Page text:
Implementing Student-Produced Audio Narratives (SPANs) in the community college classroom
I will provide a brief summary of what SPAN is by reviewing the steps involved in creating the assignment. This will be followed by discussion of shared curricular materials and assessment rubrics, that are freely available online. In addition, there will be opportunities to listen or sample several student's SPAN projects that are shared online.
This activity will focus on Student-Produced Audio Narratives (SPANs). These are classroom activity assignments where students engage with content by telling a story using simple audio recording and production techniques. The SPAN assignments were aligned with the learning goals of 1) identifying and describing a current issue or problem (and underlying scientific concepts) in the geosciences, 2) identifying an audience that is related to/impacted by this issue, and compose an audio piece to effectively communicate the science to this audience, and 3) examining solutions or approaches to address concerns and illustrate how this may impact the desired audience. The assignments submitted included audio collages, workforce explorations, public service announcements, place-based explorations, and other creative narratives. To achieve their learning goals, the students undertaking the SPAN assignment generally followed the steps of recording, producing logs of the recordings, outlining their project, preparing a script, combining sound elements using software, and then playing the audio narrative for their peers. This material is based upon work supported by the National Science Foundation (NSF) under Grant #1708590. Any opinions, findings, and conclusions or recommendations expressed in this material are those of the author(s) and do not necessarily reflect the views of the NSF.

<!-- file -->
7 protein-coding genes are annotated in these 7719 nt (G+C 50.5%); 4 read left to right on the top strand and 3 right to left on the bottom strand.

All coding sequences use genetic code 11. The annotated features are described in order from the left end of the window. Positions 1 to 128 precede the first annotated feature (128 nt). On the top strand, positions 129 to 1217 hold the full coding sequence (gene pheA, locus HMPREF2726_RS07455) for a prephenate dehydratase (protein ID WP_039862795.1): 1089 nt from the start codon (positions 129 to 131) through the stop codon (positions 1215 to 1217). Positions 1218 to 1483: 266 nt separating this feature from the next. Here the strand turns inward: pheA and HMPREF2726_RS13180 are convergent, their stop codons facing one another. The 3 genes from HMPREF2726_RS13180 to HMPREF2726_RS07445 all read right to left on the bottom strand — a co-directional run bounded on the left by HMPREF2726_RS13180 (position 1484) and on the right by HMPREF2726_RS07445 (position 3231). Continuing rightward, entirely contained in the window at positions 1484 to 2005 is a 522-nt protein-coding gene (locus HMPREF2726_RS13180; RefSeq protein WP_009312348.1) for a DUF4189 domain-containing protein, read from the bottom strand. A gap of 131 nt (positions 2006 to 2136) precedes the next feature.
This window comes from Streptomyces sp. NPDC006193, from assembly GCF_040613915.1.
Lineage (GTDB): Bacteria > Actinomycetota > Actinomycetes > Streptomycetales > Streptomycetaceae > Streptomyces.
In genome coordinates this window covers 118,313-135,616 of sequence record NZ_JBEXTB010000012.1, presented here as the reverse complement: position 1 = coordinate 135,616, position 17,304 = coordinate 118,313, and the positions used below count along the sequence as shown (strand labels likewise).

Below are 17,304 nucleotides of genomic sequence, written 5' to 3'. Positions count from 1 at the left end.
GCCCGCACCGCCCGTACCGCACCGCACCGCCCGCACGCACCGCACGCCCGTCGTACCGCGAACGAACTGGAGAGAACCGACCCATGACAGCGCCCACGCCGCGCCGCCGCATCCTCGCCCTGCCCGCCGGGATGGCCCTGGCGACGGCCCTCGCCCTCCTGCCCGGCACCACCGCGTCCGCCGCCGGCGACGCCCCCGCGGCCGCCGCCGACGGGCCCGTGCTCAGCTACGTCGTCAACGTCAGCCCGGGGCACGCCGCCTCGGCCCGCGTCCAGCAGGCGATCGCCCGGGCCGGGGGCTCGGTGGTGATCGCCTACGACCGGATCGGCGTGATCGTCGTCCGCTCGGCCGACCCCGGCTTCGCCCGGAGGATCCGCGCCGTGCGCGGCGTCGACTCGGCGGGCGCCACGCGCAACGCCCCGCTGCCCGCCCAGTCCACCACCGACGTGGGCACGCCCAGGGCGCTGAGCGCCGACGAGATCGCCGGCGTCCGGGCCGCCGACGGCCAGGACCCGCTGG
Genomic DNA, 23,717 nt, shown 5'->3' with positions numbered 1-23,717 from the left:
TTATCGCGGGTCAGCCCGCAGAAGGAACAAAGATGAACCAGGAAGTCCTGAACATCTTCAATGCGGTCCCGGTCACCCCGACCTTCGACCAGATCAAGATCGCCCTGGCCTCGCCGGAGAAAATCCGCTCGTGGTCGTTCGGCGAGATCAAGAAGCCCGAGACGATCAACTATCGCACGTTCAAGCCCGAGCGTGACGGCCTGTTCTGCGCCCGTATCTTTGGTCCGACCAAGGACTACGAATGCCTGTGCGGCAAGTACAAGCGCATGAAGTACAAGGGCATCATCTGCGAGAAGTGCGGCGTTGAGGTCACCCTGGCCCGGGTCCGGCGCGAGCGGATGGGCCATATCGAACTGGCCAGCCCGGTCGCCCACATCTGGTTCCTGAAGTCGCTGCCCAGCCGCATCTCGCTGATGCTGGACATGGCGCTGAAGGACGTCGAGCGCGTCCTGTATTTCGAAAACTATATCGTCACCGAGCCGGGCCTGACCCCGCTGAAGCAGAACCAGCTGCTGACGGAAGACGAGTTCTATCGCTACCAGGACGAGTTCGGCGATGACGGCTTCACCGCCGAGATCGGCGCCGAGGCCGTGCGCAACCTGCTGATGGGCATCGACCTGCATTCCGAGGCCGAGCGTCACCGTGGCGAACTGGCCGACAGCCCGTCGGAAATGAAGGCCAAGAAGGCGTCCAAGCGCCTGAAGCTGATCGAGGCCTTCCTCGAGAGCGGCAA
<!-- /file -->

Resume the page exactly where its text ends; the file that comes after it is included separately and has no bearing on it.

The SPAN activities were used to enhance the science teaching curricula at Harrisburg Area Community College (HACC). Faculty teaching introductory geoscience courses, particularly at community colleges, face challenges such as limited research, field, and laboratory experiences. Community college students were specifically involved because reaching introductory students may inspire them to further explore STEM fields and enter the workforce. The courses involved were face-to-face Environmental Science courses with a course management system (i.e., D2L) to submit work remotely. The projects were assigned as a major assignment spanning the entire term of instruction (>12 weeks).
Why It Works
Engaging an audience in audio formats has great potential for success. Look at the success of podcasts such as Serial, Ear Hustle, and This American Life. Combining an audio medium with active learning techniques, such as storytelling, has the potential to be particularly effective. Students face a low barrier of entry to creating audio narratives, but have a high ceiling for their achievements with the ability to create excellent projects. The application of smartphones and apps adds a degree of novelty and appeal for traditional students. Research suggests that the SPAN designation and format have been proven to be innovative because of the creativity involved in completing the assignment.